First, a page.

Rolling and Annealing Effects on Microstructure and Hardness of Commercial 405 Stainless Steel
ROLLING AND ANNEALING EFFECTS ON MICROSTRUCTURE AND HARDNESS OF COMMERCIAL 405 STAINLESS STEEL. The "cold-rolling" experiments for several values of true strain namely 5 percent, 10 percent, and 15 percent respectively have been carried out on commercial SS-405 steel samples at 350 o C; the as-rolled samples were cut into several pieces in size of 10 x 10 x 5 mm 3 , and some pieces were annealed to 550 o C for 24 hours. All samples were then mounted and polished before etching in order to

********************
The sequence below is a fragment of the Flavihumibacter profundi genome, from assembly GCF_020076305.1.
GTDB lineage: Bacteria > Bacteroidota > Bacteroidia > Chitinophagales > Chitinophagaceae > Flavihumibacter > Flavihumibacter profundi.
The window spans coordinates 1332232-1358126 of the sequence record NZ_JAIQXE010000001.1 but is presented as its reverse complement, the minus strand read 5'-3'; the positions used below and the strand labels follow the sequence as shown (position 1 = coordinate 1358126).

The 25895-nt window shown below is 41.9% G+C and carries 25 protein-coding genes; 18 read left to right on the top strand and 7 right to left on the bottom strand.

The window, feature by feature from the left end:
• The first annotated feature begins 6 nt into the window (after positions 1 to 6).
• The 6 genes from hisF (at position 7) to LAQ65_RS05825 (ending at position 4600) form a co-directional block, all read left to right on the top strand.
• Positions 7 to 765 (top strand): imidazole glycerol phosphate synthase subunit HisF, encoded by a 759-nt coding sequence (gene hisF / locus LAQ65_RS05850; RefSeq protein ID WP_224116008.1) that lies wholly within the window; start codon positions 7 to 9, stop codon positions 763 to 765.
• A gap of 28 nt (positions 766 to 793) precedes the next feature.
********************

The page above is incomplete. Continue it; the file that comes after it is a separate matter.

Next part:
... e the grain boundaries. The microstructure observation on all samples was carried out by using optical microscope (MO), meanwhile X-ray diffraction technique was employed in order to support the identification of the existing phases and to verify changes with respect to crystal orientation; the hardness tests were carried out by using Vickers micro hardness tester. The microstructure observation supported by X-ray diffraction results shows that the phase grains of rolled sample tends to take the oblong-shape, accompanied by a preferred orientation predominantly inclined toward the (110) plane. The microhardness testing results show that there has been an increase in the hardness of the as-rolled samples; Mainly because of the nearly negligible thickness of the original sample (being only 5 mm in size), the 15 percent as-rolled samples exhibits only a slight reduction in hardness compared to the 10 percent as-rolled samples; The main cause of this effect is the movement of some dislocations infiltrating the surface resulting in the reduction of the inner-stress in the bulk of the samples. In the rolled-annealed samples there is a very significant reduction in hardness compared to the as-rolled samples. Here the main cause is the recrystallization process taking place during annealing, which tends to significantly reduce the dislocations.